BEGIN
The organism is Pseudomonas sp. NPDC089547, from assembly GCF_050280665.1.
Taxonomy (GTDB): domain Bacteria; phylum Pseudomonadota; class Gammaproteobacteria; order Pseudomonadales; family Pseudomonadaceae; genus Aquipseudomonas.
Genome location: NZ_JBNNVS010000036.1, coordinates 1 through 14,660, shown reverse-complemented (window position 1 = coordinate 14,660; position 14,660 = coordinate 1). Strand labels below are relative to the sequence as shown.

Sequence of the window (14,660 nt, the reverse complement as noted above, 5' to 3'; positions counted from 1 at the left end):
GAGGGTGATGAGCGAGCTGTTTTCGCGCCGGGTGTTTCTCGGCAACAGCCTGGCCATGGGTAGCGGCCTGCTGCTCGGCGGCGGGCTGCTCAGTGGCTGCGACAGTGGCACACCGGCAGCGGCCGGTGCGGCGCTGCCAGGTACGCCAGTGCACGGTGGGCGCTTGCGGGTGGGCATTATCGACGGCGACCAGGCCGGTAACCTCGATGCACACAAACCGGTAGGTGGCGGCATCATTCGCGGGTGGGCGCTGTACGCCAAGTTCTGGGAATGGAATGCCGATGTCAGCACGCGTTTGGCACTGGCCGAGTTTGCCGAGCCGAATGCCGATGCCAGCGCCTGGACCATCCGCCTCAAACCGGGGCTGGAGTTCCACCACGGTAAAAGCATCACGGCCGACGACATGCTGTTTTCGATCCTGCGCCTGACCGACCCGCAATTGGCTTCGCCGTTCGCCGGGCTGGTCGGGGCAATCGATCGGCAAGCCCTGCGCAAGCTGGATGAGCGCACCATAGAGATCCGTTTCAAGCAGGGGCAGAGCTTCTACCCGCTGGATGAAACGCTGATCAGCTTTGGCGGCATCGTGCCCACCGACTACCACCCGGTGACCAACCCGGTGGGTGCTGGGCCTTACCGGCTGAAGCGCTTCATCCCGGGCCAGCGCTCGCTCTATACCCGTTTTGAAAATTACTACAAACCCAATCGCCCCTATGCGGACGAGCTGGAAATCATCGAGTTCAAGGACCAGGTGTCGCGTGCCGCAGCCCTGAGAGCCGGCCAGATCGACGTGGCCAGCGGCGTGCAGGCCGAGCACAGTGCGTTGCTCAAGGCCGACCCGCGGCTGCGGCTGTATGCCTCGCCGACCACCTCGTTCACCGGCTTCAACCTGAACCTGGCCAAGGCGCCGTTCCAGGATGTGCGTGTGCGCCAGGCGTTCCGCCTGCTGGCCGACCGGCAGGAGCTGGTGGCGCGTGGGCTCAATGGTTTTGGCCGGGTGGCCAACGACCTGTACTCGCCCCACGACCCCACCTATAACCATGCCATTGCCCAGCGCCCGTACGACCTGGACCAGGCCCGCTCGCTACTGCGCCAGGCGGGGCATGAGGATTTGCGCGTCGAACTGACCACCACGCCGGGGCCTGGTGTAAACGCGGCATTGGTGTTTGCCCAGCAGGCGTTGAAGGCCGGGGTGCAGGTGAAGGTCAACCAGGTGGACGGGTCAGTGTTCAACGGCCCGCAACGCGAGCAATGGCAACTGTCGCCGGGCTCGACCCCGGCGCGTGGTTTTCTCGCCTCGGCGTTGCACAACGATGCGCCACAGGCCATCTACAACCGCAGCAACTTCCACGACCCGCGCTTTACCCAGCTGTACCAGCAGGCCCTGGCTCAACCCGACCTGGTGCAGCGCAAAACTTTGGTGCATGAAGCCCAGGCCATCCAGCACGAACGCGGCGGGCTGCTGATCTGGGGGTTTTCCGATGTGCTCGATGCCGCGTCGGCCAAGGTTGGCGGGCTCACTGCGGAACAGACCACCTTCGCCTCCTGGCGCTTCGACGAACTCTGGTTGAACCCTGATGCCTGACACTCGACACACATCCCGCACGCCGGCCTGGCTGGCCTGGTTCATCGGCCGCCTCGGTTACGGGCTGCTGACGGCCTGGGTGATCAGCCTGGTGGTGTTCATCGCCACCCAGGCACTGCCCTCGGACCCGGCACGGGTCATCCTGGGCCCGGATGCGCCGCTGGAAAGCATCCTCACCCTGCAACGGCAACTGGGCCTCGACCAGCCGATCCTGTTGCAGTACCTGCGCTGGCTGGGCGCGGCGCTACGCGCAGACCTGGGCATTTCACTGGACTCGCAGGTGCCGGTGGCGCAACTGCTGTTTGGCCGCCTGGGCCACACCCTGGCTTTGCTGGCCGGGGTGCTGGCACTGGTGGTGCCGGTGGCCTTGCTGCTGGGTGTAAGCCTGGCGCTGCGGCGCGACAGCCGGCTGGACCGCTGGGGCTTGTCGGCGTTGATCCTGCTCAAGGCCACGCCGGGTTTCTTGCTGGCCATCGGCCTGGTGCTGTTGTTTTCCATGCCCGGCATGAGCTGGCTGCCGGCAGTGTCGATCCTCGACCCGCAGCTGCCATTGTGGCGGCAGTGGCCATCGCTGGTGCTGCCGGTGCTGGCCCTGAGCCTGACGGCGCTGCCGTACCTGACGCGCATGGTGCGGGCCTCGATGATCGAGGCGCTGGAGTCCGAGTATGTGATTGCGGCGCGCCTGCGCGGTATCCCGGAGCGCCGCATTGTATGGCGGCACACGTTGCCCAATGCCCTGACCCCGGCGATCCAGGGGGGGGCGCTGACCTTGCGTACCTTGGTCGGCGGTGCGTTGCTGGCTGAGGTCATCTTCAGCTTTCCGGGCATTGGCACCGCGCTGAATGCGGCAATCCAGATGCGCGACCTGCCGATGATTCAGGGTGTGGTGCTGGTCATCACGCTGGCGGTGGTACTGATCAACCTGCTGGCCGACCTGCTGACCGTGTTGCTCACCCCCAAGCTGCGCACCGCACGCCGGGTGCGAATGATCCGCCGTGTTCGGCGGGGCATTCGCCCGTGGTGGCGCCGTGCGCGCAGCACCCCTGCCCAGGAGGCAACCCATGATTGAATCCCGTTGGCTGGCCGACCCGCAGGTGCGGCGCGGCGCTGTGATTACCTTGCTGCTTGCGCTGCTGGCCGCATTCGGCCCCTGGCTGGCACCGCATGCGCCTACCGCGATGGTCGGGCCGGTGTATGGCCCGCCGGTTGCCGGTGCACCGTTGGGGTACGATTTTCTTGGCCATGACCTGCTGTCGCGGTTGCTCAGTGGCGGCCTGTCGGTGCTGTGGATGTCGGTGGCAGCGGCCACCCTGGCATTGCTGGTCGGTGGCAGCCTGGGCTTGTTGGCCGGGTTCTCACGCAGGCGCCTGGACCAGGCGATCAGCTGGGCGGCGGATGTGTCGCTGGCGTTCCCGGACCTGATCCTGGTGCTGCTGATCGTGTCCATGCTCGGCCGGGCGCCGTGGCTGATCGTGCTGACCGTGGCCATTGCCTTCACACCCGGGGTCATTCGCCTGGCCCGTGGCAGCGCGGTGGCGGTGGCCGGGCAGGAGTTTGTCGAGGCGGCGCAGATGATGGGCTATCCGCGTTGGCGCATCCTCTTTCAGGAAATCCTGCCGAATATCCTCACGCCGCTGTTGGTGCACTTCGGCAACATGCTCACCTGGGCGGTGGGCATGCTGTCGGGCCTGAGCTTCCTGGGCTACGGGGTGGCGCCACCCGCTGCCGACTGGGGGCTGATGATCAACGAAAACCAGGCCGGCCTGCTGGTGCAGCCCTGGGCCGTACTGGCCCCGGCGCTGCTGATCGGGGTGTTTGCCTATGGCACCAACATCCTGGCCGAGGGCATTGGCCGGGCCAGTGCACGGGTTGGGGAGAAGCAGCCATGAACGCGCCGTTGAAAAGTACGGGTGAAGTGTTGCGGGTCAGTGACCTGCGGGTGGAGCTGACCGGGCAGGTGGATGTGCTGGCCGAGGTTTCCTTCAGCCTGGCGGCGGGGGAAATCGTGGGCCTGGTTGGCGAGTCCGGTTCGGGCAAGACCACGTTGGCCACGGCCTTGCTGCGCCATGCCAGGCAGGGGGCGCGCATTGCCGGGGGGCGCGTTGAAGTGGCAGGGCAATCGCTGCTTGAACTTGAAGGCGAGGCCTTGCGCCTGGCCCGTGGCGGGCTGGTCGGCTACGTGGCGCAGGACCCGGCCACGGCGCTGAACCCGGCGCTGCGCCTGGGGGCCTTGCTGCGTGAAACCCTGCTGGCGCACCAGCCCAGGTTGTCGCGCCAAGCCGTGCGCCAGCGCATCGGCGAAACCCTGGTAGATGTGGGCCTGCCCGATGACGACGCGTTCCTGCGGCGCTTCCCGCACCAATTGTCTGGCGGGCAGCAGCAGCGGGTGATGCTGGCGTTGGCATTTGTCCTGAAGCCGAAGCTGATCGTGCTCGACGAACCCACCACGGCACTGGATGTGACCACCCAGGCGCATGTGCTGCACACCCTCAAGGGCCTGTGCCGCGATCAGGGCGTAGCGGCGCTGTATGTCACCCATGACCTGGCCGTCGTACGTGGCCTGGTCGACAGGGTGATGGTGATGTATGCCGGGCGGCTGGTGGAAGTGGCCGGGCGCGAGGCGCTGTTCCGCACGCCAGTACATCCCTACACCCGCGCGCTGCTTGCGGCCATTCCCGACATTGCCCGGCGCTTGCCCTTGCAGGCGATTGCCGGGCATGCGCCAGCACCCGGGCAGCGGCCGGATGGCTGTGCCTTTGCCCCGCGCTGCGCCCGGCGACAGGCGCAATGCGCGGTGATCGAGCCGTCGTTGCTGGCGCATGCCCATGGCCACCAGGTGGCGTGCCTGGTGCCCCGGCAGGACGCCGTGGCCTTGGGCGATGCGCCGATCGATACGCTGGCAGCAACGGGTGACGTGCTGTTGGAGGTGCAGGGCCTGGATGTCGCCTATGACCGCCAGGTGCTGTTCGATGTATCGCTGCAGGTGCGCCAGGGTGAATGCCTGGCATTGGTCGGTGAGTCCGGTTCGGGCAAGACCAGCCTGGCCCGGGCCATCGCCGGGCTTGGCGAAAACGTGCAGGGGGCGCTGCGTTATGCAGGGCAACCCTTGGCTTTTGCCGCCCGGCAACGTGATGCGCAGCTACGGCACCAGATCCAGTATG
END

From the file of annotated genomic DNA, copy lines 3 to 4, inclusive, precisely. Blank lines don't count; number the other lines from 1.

Genome location: NZ_JBNNVS010000036.1, coordinates 1 through 14,660, shown reverse-complemented (window position 1 = coordinate 14,660; position 14,660 = coordinate 1). Strand labels below are relative to the sequence as shown.

Sequence of the window (14,660 nt, the reverse complement as noted above, 5' to 3'; positions counted from 1 at the left end):